The instant policies contain provisions that the entire agreement between the company and the insured and the holder or owner of the policy is stated in the contract. That its terms cannot be changed or conditions varied, except by written agreement of the president or secretary of the company. That no other person shall have the power to delete contracts, waive forfeitures or receive premiums on policies in arrears more than four weeks or to receipt for the same, and that such arrears receipt by agents or employes "shall not be credited upon the policy, whether receipted for or not, except as provided in paragraph entitled 'revival'. "
The pertinent provisions of revival are: "Should this policy become void in consequence of nonpayment of premium, if not more than fifty-two premiums are due, it may be revived at the option of the Company upon written application of the insured showing satisfactory evidence of insurability, and upon payment of all premiums in arrears; provided that the Company's consent to such revival shall appear by endorsement hereon, and that there shall be no liability whatever under this contract for any disability or death resulting from an accident occurring or illness contracted or commencing prior to date of revival endorsement hereon as aforesaid."
Such are the pertinent provisions contained in the policy of appellant issued on August 13, 1934.
On March 29th, 1937, the defendant insured decedent under a policy of insurance against illness, accident and death. The beneficiary in both policies was the wife of insured, appellee here. Pertinent provisions of the last policy are:
"This policy shall not lapse for nonpayment of premiums until the premiums for four (4) weeks are in arrears; the insured, however, shall not be entitled to sick or accident benefits when premium payments are in arrears for two (2) weeks or more, and the subsequent payment of such arrears shall not entitle the insured to benefits for sickness or disability beginning or occurring during the period of such arrears. Should the insured die when the premium payments on this policy are four (4) weeks or more in arrears this company shall not be liable for any sum under this policy except as otherwise expressly provided herein.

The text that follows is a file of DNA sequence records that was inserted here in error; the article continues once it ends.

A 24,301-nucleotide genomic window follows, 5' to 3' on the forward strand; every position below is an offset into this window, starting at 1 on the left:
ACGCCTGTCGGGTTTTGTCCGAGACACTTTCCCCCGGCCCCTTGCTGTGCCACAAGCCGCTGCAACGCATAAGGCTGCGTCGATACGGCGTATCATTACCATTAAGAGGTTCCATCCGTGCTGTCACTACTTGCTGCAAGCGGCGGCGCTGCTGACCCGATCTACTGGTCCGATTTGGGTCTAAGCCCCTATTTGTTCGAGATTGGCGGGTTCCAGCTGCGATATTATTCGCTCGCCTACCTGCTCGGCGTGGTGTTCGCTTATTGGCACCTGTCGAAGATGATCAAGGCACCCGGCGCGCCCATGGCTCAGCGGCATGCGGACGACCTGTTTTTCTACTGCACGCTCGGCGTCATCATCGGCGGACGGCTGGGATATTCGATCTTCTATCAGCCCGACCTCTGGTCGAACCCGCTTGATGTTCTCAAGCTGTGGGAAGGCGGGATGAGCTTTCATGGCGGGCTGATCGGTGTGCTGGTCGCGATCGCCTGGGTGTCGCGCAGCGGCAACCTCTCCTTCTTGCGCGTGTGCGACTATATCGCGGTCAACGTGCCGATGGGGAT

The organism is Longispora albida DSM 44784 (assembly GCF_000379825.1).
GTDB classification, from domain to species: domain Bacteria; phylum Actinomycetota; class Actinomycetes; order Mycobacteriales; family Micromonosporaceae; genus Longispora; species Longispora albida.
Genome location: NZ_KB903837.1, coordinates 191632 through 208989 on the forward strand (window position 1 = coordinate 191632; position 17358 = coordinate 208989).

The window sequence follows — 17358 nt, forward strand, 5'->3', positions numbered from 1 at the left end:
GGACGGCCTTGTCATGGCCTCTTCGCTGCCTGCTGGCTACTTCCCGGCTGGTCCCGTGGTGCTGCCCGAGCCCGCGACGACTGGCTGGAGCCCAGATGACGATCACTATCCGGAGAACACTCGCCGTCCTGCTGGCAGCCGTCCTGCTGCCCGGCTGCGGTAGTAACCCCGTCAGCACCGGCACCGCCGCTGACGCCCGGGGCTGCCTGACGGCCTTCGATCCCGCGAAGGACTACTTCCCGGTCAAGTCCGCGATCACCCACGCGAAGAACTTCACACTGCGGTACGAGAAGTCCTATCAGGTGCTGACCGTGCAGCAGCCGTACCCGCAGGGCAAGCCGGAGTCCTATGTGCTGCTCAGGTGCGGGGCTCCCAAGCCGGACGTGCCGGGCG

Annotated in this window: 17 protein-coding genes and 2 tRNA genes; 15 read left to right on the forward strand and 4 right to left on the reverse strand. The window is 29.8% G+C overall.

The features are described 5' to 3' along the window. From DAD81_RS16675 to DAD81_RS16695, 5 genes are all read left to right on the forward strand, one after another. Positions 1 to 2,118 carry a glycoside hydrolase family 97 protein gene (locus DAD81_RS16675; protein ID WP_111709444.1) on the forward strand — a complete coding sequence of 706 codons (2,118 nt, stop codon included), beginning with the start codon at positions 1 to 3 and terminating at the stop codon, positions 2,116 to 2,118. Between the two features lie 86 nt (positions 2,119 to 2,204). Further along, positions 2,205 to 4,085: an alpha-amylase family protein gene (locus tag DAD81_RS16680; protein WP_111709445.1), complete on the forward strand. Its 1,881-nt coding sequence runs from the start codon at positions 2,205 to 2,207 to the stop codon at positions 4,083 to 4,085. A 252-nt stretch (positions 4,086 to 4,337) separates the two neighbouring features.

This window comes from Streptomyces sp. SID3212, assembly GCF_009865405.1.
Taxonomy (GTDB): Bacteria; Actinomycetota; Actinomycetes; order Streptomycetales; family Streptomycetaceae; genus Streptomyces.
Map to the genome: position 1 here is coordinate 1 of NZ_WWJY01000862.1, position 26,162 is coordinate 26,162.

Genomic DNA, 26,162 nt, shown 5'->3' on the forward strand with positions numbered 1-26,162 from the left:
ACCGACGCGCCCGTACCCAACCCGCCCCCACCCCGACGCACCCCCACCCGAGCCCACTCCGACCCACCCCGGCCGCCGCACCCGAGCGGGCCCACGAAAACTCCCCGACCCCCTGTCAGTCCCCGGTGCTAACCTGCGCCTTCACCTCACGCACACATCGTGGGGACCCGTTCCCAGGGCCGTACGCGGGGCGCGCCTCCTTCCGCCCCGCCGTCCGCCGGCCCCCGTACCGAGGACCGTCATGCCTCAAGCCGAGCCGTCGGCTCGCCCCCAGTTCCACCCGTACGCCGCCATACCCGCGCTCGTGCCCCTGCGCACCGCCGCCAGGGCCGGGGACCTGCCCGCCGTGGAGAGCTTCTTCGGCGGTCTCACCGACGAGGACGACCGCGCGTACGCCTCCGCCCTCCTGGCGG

"No person, other than the President or the Secretary of the Company, is authorized nor has the power to make, alter or discharge this contract, waive forfeitures or to receive premiums on policies in arrears more than four weeks, or to receipt for the same in the receipt book, and all such arrears given to an agent shall not be credited upon the policy whether entered in the receipt book or not, except as herein provided. Policies having lapsed may be revived at the option of the Company upon written application of the insured showing satisfactory evidence of insurability, and upon payment of all premiums in arrears; provided that the Company's consent to such revival shall appear by endorsement in the space provided, and that there shall be no liability whatever under this contract for any disability or death resulting from an accident occurring or illness contracted or commencing prior to date of revival endorsement hereon as aforesaid."
Further provisions of each policy of the assured were to the effect that if the applicant had prior to the date of issue suffered with certain diseases, among which is named "diseases of the heart," no obligation is assumed by the company.